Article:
George: Competing in a Westerly we're not going be at the top end of the fleet, but I think, considering we've only been on the boat twice together, and Ollie's never sailed with us before, so in all we did pretty well.

Mark: And Eden, as the girl on the team, how have you found your event?

Eden: Yes, really good. We've all got on pretty well, considering everything. Yeah, a good weekend!

Mark: Now, moving on, what are your aims for your racing in the J/24 fleet moving forwards?

Liam: Our next event we're doing is the Round the Island on the 2nd July, so that should be quite interesting on a J/24 - there's a trophy for the class. We've entered for the youth prize - I think there are six other teams entered for that so it'll be quite interesting to see how that turns out.

We'll get some training in before then, and after that, we've got the Europeans in Plymouth, which is in August. So, that's the next big one we'll be looking at. We're training, hopefully twice a week, just getting ourselves up to speed, building teamwork and sorting all the necessary things we need. We close our J/24 season with the Autumn Cup at Parkstone and then we go into making the boat look nice again for next year.

Mark: If you were going to give advice to youth sailors who want to get into keelboat racing, and also to clubs who were looking at how to bridge that gap for sailors to get involved in keelboat racing, what advice would you give them with the experience that you've had?

Harry: First of all they've got to get on a boat somehow - we're really fortunate as we were given one, we're so fortunate for that. The best way to start, which is what me and George have done, is getting on boats - we've rocked up and seen if anyone needs a crew. We've gained experience from that, the club saw this and introduced the first youth boat to get youth involved, as it's just about getting out there basically. If a club then thinks there may be potential, then they may help out and get a boat for you. Here at Parkstone we're so fortunate, just to have everything that we do.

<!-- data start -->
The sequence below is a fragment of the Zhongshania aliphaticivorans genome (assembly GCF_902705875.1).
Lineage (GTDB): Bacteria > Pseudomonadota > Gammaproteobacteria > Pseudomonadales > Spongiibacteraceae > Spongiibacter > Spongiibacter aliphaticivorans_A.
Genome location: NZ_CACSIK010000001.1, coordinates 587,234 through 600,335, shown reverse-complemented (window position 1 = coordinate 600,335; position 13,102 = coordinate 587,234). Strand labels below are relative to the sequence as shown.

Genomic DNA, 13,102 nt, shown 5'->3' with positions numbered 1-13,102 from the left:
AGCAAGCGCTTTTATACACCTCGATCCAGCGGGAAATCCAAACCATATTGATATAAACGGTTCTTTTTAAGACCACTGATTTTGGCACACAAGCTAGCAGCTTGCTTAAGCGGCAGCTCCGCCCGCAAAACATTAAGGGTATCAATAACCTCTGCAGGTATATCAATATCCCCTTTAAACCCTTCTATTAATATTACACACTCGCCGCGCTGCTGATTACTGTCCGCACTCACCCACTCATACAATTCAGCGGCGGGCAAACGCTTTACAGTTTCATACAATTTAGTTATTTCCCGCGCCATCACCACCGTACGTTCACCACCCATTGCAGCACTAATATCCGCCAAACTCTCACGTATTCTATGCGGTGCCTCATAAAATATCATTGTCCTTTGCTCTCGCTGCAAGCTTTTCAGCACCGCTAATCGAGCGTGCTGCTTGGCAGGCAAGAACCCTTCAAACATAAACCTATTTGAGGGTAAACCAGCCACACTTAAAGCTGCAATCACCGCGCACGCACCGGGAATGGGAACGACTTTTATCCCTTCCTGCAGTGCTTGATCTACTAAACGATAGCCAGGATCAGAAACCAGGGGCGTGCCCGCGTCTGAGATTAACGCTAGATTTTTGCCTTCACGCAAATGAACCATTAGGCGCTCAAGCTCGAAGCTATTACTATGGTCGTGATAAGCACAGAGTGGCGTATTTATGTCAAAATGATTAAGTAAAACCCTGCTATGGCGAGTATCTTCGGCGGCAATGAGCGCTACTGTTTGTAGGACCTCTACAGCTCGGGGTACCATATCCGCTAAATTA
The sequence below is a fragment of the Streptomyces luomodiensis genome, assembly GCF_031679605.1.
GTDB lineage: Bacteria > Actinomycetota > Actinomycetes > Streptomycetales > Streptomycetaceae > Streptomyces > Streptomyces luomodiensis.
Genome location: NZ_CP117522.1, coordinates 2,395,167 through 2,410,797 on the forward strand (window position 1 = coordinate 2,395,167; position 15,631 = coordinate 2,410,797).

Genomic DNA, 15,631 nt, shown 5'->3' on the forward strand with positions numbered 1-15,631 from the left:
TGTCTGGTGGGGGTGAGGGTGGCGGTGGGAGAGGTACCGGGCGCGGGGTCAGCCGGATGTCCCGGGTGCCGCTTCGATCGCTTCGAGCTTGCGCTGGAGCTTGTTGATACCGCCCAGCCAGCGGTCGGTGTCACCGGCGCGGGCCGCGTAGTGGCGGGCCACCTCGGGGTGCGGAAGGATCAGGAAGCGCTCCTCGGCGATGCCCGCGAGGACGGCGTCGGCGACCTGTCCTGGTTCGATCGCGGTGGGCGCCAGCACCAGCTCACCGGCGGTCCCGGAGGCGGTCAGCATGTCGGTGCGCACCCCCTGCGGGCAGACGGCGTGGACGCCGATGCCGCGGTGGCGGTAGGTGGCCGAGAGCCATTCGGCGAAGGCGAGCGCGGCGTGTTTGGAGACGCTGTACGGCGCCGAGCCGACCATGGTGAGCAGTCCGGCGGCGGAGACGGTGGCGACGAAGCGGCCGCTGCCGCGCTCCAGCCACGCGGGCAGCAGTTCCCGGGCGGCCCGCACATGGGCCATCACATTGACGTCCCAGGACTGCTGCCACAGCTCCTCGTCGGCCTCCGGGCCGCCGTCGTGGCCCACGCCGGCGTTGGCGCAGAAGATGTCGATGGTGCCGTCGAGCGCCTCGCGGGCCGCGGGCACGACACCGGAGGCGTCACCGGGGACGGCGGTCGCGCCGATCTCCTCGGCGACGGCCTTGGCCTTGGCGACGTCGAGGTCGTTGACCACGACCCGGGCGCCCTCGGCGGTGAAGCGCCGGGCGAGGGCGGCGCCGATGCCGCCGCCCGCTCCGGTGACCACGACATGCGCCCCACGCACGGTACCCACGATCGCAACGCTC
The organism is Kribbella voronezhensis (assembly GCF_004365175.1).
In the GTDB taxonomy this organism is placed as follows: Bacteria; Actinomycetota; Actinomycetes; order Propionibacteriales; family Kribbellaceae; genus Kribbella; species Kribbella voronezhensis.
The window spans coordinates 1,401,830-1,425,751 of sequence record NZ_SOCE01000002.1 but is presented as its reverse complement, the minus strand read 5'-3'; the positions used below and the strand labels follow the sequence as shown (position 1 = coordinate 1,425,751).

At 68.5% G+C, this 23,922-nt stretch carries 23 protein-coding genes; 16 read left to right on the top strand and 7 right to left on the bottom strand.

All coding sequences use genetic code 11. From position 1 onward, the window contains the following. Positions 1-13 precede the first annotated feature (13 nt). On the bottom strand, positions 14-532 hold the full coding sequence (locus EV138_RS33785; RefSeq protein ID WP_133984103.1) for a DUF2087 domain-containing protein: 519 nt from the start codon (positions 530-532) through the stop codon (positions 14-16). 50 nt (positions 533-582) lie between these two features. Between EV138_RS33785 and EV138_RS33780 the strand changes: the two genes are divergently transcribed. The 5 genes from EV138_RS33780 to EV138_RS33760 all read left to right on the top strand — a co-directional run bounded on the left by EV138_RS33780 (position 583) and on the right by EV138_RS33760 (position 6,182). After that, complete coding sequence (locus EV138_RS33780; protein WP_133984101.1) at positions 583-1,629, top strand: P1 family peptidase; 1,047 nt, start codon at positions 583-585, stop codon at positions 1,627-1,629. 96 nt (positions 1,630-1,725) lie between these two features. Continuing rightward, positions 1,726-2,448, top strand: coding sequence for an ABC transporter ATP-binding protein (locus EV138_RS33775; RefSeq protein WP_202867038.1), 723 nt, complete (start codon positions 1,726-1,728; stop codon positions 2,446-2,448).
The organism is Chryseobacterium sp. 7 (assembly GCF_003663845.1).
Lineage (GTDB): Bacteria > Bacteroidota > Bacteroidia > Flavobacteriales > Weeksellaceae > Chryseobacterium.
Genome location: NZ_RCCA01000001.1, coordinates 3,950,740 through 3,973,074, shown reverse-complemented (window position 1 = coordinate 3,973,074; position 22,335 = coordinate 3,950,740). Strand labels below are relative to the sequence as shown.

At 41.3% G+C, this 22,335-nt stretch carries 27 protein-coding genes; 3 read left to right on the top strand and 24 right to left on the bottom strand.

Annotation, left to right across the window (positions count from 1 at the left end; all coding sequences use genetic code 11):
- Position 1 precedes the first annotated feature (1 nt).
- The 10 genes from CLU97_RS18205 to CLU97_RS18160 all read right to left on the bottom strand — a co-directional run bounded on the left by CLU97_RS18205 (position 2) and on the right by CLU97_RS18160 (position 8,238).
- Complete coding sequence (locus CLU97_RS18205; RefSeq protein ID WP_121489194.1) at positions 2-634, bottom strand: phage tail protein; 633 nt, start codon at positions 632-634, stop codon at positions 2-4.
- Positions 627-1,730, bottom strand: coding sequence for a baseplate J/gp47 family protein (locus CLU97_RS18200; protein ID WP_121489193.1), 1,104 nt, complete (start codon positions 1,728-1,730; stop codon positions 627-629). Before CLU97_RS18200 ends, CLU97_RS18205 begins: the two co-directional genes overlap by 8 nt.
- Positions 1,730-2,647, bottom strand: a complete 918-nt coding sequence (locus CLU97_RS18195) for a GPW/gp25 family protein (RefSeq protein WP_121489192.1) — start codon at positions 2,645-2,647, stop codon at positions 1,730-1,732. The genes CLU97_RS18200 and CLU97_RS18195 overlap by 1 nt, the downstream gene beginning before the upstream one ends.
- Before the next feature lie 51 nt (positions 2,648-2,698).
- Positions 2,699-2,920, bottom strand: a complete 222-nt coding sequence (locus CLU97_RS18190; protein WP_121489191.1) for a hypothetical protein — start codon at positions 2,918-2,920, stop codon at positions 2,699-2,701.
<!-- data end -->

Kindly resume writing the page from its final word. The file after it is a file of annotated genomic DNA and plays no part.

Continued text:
George: Just being able to have the confidence to walk down the pontoon, ask a couple of people, and then we ended up with a permanent spot quite easily and you'll learn tons. Everyone's so keen on getting you into it – it's really good.

Mark: So you think clubs could really take a lot from the example that Parkstone Yacht Club have set?

Liam: Especially with the J/24 fleet here - everyone is so close together and I think we take a lot of pride in our J/24 fleet. With help from the club, help from a class like the J/24, I think any club could really push a youth fleet. They're also happy to see us out there because we are a dedicated youth team - I'm the oldest on board, but I don't really class myself as an adult.

Youth teams are something that the J/24 fleet does lack - we've got the Irish guys here this weekend, but they've come from Ireland and they are the only other youth team - so I think it's something that clubs could push and so that people who are interested in, can definitely get involved with.

George: I think it's something that other countries like Germany do really well. It would be nice to see take hold over here.

Mark: Well, I have to say congratulations on getting things together - getting a keelboat out on the water, and all together as a team, and best of luck for the rest of your campaign.

The Team: Thank you very much. Cheers.

The Parkstone Youth Team would like to thank their sponsors; Quay West Marine Chandlers at Parkstone, Parkstone Yacht Club, XP Rigging, Harken, the UK J/24 Class Association and its members, especially David Lush and Duncan McCarthy.

About Haven Knox-Johnston

Run by boating enthusiasts for boating enthusiasts, Haven Knox-Johnston has grown to become one of the UK's leading providers in boat insurance. All policies are backed by the financial strength and security of MS Amlin Syndicate 2001 one of the largest Syndicates in Lloyd's.

Haven Knox-Johnston has over 30 years of experience in providing boat insurance for most types of craft including sailing boats and yachts.